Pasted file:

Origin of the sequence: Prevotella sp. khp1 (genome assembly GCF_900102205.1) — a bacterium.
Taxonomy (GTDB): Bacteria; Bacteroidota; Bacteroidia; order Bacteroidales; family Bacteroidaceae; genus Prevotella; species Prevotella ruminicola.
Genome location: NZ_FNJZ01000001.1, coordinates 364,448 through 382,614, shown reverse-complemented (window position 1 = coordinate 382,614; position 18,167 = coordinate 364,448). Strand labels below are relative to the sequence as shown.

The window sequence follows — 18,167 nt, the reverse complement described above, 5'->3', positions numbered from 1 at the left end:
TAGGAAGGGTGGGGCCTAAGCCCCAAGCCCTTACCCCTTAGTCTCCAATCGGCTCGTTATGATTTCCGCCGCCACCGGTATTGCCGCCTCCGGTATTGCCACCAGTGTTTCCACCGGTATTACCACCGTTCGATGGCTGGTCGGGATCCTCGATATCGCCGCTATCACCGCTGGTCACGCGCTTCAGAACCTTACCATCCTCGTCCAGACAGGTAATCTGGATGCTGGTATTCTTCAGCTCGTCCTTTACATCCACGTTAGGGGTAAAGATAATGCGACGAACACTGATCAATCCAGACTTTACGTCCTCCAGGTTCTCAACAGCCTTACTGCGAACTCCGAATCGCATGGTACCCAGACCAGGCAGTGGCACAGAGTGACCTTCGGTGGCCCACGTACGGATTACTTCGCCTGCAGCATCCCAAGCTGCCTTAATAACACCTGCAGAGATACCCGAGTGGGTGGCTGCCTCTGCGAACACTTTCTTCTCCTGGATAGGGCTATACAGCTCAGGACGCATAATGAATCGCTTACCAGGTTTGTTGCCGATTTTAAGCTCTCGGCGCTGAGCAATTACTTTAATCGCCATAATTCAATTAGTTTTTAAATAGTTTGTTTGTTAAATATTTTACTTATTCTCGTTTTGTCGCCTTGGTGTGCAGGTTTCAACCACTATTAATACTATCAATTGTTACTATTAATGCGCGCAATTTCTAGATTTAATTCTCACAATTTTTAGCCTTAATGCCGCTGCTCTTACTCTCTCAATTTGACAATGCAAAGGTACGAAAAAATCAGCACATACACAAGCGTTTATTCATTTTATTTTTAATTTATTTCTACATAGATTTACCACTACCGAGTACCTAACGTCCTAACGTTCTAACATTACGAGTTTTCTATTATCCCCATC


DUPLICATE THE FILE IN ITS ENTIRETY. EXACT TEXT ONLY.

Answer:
Origin of the sequence: Prevotella sp. khp1 (genome assembly GCF_900102205.1) — a bacterium.
Taxonomy (GTDB): Bacteria; Bacteroidota; Bacteroidia; order Bacteroidales; family Bacteroidaceae; genus Prevotella; species Prevotella ruminicola.
Genome location: NZ_FNJZ01000001.1, coordinates 364,448 through 382,614, shown reverse-complemented (window position 1 = coordinate 382,614; position 18,167 = coordinate 364,448). Strand labels below are relative to the sequence as shown.

The window sequence follows — 18,167 nt, the reverse complement described above, 5'->3', positions numbered from 1 at the left end:
TAGGAAGGGTGGGGCCTAAGCCCCAAGCCCTTACCCCTTAGTCTCCAATCGGCTCGTTATGATTTCCGCCGCCACCGGTATTGCCGCCTCCGGTATTGCCACCAGTGTTTCCACCGGTATTACCACCGTTCGATGGCTGGTCGGGATCCTCGATATCGCCGCTATCACCGCTGGTCACGCGCTTCAGAACCTTACCATCCTCGTCCAGACAGGTAATCTGGATGCTGGTATTCTTCAGCTCGTCCTTTACATCCACGTTAGGGGTAAAGATAATGCGACGAACACTGATCAATCCAGACTTTACGTCCTCCAGGTTCTCAACAGCCTTACTGCGAACTCCGAATCGCATGGTACCCAGACCAGGCAGTGGCACAGAGTGACCTTCGGTGGCCCACGTACGGATTACTTCGCCTGCAGCATCCCAAGCTGCCTTAATAACACCTGCAGAGATACCCGAGTGGGTGGCTGCCTCTGCGAACACTTTCTTCTCCTGGATAGGGCTATACAGCTCAGGACGCATAATGAATCGCTTACCAGGTTTGTTGCCGATTTTAAGCTCTCGGCGCTGAGCAATTACTTTAATCGCCATAATTCAATTAGTTTTTAAATAGTTTGTTTGTTAAATATTTTACTTATTCTCGTTTTGTCGCCTTGGTGTGCAGGTTTCAACCACTATTAATACTATCAATTGTTACTATTAATGCGCGCAATTTCTAGATTTAATTCTCACAATTTTTAGCCTTAATGCCGCTGCTCTTACTCTCTCAATTTGACAATGCAAAGGTACGAAAAAATCAGCACATACACAAGCGTTTATTCATTTTATTTTTAATTTATTTCTACATAGATTTACCACTACCGAGTACCTAACGTCCTAACGTTCTAACATTACGAGTTTTCTATTATCCCCATC